When lost things come back: of blogs and refrigerators

I thought I lost you.

But I didn’t!

I was blocked from this blog for most of Wednesday, and I was heartsick about it. I wrote to anyone I thought might be following the blog and asked if they would forward me the post updates they received via email. Friends took time out of their busy days to forward me what they had, and with each arrival in my email inbox, the volume on my anxiety turned down a notch. My brother and my dear friend R’s husband guided me through how I might be able to reconstruct the blog through xml files. I am so grateful to all of you for helping me—you made my workday bearable, kept me from breaking down in tears. From what was sent to me, combined with a few things I had saved, I would have been able to reconstruct about a half of the blog, and that was better than nothing. As luck would have it, the blog came back up late Wednesday night, and I got an apologetic email about it being an error. I was so relieved I danced. And then I got to work backing everything up—twice.

There is a theme running through my days, and I’d call it when lost things come back.

For example, we have this mammoth refrigerator. It has been the bane of my existence since we moved here. It is twenty years old and so loud you can hear it throughout the house. But in recent weeks, it has gotten even louder. I didn’t want to have it fixed because I knew that we would need it for when my stims arrived—some unopened cartridges need to be stored at 36-46 degrees. I didn’t want to risk being refrigerator-less for any amount of time. So I decided to stick it out, and have DH get the fridge fixed when I go to Colorado.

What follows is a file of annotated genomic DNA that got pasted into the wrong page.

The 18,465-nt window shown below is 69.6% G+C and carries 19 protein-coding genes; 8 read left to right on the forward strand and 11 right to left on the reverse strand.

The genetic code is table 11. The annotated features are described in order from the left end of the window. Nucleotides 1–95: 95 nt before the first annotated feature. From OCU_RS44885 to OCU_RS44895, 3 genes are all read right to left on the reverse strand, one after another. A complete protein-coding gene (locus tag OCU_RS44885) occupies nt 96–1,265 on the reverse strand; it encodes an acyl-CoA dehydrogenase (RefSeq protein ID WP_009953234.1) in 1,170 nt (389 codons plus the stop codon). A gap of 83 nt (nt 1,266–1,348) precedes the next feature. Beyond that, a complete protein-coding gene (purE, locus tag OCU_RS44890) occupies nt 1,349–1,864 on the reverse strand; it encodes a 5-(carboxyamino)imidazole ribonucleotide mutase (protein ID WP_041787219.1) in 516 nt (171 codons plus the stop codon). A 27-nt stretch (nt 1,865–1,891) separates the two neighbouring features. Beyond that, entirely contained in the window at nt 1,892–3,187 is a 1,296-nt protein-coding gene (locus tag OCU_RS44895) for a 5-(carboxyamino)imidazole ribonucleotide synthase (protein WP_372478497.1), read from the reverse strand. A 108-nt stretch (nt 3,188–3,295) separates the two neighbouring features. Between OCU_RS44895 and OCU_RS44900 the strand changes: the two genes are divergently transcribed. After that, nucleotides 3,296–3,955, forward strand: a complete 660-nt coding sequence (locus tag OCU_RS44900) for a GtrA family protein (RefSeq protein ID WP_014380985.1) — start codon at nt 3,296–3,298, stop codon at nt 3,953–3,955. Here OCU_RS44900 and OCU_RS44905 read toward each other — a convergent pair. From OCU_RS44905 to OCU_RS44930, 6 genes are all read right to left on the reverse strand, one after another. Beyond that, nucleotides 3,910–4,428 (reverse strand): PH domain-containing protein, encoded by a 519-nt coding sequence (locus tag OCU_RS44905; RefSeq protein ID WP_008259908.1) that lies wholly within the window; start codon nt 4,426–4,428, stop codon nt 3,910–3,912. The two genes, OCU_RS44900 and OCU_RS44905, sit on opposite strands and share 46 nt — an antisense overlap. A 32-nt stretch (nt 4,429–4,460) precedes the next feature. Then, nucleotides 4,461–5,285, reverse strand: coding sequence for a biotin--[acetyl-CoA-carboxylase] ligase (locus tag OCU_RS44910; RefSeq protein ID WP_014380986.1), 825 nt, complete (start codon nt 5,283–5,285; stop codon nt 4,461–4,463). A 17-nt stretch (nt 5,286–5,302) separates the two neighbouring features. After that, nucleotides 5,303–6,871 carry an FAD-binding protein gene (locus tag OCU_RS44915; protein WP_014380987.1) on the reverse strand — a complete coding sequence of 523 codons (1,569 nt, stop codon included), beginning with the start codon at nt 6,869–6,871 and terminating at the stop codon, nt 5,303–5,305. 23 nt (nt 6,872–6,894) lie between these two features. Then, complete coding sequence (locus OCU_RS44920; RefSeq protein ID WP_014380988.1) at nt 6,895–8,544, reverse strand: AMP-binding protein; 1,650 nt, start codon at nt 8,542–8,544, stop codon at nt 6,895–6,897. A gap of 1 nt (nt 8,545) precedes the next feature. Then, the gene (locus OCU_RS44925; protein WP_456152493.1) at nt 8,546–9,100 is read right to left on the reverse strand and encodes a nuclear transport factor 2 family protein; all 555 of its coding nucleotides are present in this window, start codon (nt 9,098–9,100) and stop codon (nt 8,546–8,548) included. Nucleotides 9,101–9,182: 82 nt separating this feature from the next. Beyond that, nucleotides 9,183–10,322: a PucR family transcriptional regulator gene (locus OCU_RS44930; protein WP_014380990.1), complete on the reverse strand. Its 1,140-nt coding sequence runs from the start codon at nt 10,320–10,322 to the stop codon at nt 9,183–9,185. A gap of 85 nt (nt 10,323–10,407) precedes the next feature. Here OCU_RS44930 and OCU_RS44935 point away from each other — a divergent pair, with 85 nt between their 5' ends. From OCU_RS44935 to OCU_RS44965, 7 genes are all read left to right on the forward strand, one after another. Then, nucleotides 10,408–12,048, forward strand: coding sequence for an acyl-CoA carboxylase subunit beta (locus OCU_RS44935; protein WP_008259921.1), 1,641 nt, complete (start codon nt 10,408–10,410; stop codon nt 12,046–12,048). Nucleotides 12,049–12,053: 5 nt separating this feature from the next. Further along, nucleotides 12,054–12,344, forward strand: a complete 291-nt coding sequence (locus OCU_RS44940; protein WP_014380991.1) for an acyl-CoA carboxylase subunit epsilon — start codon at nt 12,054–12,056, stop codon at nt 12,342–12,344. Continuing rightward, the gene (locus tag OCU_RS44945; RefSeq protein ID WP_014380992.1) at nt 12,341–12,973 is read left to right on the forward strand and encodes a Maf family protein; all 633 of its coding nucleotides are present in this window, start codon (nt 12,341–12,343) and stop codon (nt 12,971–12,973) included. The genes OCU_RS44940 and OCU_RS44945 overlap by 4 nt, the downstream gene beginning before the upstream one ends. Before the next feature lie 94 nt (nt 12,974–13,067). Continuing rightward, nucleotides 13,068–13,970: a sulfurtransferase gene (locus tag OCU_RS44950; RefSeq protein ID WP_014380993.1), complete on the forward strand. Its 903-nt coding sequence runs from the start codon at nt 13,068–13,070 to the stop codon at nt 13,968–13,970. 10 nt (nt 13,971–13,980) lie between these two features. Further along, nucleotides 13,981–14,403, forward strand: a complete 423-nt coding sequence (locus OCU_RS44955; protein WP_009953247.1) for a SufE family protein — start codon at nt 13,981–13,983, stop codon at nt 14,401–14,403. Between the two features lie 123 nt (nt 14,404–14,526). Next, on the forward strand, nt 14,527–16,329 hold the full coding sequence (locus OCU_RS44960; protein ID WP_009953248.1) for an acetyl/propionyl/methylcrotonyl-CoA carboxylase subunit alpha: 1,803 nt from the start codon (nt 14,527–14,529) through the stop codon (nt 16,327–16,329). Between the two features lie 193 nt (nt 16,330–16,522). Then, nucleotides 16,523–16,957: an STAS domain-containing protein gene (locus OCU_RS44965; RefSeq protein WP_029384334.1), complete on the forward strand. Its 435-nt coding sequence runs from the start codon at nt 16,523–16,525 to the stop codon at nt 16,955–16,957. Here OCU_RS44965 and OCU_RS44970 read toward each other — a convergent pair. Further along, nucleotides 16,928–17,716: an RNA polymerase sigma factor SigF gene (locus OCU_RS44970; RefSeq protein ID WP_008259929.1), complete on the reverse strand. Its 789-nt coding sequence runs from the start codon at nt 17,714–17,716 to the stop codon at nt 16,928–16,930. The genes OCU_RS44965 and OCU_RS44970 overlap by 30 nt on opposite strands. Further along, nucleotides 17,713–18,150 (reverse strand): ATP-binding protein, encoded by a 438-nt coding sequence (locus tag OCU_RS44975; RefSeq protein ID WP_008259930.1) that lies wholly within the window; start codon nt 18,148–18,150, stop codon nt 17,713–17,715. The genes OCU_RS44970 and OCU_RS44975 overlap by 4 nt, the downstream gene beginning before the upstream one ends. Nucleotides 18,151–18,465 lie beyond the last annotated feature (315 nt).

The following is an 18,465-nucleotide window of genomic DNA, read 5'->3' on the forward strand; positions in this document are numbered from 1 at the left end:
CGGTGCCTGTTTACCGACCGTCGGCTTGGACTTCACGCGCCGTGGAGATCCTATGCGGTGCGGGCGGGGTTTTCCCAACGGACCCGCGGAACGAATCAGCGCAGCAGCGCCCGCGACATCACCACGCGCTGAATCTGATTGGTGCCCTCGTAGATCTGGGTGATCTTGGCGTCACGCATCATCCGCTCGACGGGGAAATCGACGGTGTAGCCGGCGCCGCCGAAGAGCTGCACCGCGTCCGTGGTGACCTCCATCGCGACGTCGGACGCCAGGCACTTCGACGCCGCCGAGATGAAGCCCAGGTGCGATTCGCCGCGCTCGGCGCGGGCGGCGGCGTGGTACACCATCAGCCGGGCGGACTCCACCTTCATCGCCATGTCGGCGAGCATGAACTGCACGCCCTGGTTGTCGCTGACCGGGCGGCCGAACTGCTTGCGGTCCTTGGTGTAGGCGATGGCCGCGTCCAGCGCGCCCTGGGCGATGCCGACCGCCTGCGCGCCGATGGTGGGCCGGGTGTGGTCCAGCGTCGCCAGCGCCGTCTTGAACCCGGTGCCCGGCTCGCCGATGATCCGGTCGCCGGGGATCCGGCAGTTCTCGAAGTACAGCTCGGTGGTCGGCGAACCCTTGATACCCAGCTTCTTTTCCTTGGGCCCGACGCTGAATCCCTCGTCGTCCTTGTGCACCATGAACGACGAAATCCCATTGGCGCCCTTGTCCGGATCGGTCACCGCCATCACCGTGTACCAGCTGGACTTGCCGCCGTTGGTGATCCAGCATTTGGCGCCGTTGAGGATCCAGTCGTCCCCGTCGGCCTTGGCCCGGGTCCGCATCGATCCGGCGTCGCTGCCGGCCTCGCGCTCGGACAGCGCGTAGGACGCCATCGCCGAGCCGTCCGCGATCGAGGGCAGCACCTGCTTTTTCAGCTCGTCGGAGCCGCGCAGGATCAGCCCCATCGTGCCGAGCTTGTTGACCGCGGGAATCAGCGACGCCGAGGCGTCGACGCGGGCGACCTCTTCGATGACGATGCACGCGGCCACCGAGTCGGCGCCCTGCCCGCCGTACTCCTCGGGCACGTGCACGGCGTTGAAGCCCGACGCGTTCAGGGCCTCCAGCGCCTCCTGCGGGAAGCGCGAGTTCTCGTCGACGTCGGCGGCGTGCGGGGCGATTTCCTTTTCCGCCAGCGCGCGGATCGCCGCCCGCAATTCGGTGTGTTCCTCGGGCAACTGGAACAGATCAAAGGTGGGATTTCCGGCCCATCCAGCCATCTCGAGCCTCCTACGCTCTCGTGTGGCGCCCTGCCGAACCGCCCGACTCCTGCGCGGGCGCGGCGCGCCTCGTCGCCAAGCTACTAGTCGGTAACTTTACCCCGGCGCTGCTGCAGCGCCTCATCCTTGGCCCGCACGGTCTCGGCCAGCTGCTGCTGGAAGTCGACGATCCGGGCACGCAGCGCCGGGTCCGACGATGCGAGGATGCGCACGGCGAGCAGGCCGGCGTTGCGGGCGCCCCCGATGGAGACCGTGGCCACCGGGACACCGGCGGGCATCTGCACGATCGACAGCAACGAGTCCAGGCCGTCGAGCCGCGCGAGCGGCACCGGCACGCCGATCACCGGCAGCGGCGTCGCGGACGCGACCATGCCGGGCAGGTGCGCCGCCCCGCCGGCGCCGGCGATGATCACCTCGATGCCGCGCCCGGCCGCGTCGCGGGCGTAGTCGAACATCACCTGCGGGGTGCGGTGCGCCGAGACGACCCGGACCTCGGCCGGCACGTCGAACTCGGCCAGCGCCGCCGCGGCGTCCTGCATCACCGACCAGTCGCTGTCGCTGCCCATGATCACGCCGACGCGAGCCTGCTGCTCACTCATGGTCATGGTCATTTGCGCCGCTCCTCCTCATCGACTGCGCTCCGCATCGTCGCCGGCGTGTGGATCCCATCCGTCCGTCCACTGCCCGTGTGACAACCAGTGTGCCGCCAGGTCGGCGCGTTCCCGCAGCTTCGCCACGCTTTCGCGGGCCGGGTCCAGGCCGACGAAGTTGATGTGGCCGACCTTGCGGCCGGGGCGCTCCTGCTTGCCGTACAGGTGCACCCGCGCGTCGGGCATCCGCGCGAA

On Christmas Day, right after we got back from an invigorating hike up a hill by Billy Joel Park in Cold Spring Harbor State Park, right before we were about to do a skype call with my entire extended family in Ohio and  fix a lovely dinner of filet mignon and grilled sweet potatoes and broccoli rabe, I shoved the refrigerator, like the Fonze trying to fix the diner jukebox, to muffle its monster-sound. It’s a huge vibrating humming sound that I can sometimes muffle momentarily by nudging—or shoving, if I’m feeling impatient with it—against the wall. In that moment, the refrigerator went dead silent.

“No,” I whispered, thinking of my stims inside the meat drawer. “No no no no no no no…the refrigerator has stopped working, stopped working….no stores are open…we can’t get a cooler or ice…”

DH came in, saw my crumpled face, put his hands lightly on my shoulders and looked me in the eye. “It’s going to be okay,” he said. He started explaining how he would take the medication to his workplace and store it in the refrigerator there. He would put it in a bag that said DH’s bagels, do not move. 

“What about all the food we just bought,” I said. ”I have to call my family now and I’m so upset. What about dinner. Will the medication be safe? What if…”

My mind was racing. Christmas dinner delayed. Call to my family tarnished with anxiety. And my medication in some workplace refrigerator, crammed between lunch boxes.

Quite some time passed as we discussed our plan, me turning dials inside the refrigerator to get it to come back on, hearing the silence, and feeling miserable.

I stepped away from it and surrendered control.

And then, suddenly: the refrigerator kicked back on. DH and I stared at each other.

“I love you, refrigerator,” I said, hugging it. “I don’t care that you’re loud! Be loud! Thank you for keeping my medicine and food cold!”

Some other things have gotten lost and returned to me lately: my watch, money, and a few other things. What lesson is trying to find its way to me? Something about keeping precious things safe. Something about having faith that lost things will eventually come back. Something about appreciating with deep gratitude what you already have.

Being blocked from this blog brought home to me with intensity how incredibly important it is to me. It helps me make sense of what I’m going through. It makes me feel less isolated and more connected. Being able to type these words and send them out to you, right now, I feel that I have access to a gift. I guess losing it for a day to be reminded of what I have, here, was well worth it.

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